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a significant development from the American artists’ work. The nature of that development is apparent in Lost to Sight. As in Another Place, the canvas is divided into distinct zones. On the left of the painting a dark column rises vertically within a constricting channel. Like the related column shapes in Another Place, this monolithic figure comprises a series of thickly painted arcs, here enmeshed to form a single entity. At its base there is a small, intimate, arched aperture. On the right of the picture linear brushstrokes describe a doorlike opening containing inward-pointing shapes suggestive of teeth or thorns. These two ‘figures’ confront each other across a yawning expanse of black space. In contemplating this image, as well as other recent paintings by Beattie, the viewer senses the peculiar individual character of each of these formal inventions. Some are bold and aggressive, others seem passive and fragile, even ghostly. Often these motifs appear intriguingly familiar: doors, ladders and towers are implied. Other shapes are more elusive, less recognisable. But always these elements are so strongly defined, and their presence so convincingly asserted, that the effect is that of protagonists enacting a visual drama. It is this suggestion of an enigmatic underlying narrative - alien to earlier exponents of painterly abstraction, but potent in Beattie’s painting - which sets his work apart. In this way Beattie’s art is founded on a paradox. Essentially abstract, it nevertheless resonates with references to the visible world. The key to this paradox is Beattie’s observation that his art seeks to ‘give an emotional and psychological weighting to formal strategies’. This aim, which realises its fullest expression in the recent paintings, has been a fundamental concern from the beginning of his work. During the late 1960s, Beattie made a number of large-scale paintings using paint poured and stained onto their surfaces. The resulting images - huge, wall-like edifices of colour were not, however, abstractions from nature. Rather than imitating the appearance of the natural world, these works were entirely abstract images whose qualities of vast scale and saturated colour formed an equivalent for similar phenomena in nature. Significantly, at this relatively early stage Beattie recognised in these paintings the capacity of abstract forms to express intimate experiences of a emotional and psychological kind. 56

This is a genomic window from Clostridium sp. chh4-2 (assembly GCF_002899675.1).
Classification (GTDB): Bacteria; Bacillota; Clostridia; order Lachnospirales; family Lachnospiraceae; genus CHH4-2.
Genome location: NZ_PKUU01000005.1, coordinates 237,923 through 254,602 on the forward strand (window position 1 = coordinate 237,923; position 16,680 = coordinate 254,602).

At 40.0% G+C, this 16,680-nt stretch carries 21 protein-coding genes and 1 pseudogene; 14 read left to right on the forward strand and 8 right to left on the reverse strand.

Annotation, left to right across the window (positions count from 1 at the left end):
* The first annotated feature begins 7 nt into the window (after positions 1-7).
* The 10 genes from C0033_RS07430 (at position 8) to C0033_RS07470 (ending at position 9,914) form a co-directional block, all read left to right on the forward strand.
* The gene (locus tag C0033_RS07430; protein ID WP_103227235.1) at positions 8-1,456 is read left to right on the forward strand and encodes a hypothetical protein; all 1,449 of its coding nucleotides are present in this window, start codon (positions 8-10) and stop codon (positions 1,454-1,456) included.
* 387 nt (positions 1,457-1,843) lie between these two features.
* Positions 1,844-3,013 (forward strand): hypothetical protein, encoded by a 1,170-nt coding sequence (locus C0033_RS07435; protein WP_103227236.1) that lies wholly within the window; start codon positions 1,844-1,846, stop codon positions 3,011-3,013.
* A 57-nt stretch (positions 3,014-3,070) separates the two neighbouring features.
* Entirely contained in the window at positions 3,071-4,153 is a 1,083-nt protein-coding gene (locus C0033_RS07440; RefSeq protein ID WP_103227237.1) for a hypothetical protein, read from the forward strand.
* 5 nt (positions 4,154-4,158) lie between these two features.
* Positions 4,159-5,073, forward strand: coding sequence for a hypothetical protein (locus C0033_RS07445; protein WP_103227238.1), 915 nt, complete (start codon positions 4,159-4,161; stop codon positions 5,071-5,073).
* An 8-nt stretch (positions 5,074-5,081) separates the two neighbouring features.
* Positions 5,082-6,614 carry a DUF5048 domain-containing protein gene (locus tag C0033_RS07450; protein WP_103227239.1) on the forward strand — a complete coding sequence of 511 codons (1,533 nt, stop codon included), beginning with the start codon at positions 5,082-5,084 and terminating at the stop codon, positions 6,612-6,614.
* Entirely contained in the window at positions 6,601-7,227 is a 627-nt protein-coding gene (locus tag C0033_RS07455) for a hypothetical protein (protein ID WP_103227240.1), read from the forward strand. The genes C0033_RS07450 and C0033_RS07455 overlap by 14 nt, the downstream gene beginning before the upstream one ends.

This idea paved the way for Beattie’s subsequent realisation that abstract shapes and marks could express complex subjective experiences with greater potency if these formal elements took on some of the characteristics of recognisable objects. This notion is of fundamental importance in the development of his art. His approach rests, in part, on the theory that spontaneous, non-representative mark-making directly expresses subjective experiences. The artist’s inner life is encoded in the movement and substance of the paint. In this respect his paintings are, as he has explained, ‘process driven’. But, at the same time, Beattie’s art goes beyond ‘pure’ abstraction because it asserts that non-imitative images can communicate these experiences to the viewer in a more profound way when visual echoes of those images are to be found in the real world. To this end Beattie has evolved a rich vocabulary of formal inventions - pictogram-like abstractions - which recur throughout his paintings. The first of these, a ‘half-ziggurat’, originated in Present Bound 1990. The ziggurat form relates to the towers of ancient Babylon whose distinctive architectural shape comprised staged blocks rising to a point, each storey smaller than the one below it. This motif carries intense personal significance for Beattie. In his paintings it takes the form of individual cell-like shapes, painted broadly and in a raw, spontaneous manner, piled up in an isosceles triangle configuration. It was the central motif of the Witness series which occupied Beattie in the early 1990s and it reappears in Two of a Kind 1995, exhibited here. The image is a relic of Beattie’s earlier way of working, during the mid-1980s, when he compartmentalised the entire surface of his paintings into separate cells. Each of these cells contained individual ideographic shapes. Subsequently, Beattie broke down this all-over composition, preserving a few cell-shapes, which reformed themselves as a single figure. The half-ziggurat is a key example of Beattie’s ability to invest an abstract, formal device with physical and psychological presence. Typically it sits on the bottom edge of the picture space, an isolated figure within the surrounding space. Charged with anthropomorphic implications, the halfziggurat becomes a poignant expression of solitude. In Two of a Kind the half-ziggurat is presented within a darkened, somewhat sombre space. This is also occupied by a smaller

Basil Beattie LARGE WORKS 1986 2009  

Bail Beattie Large Paintings and Installations

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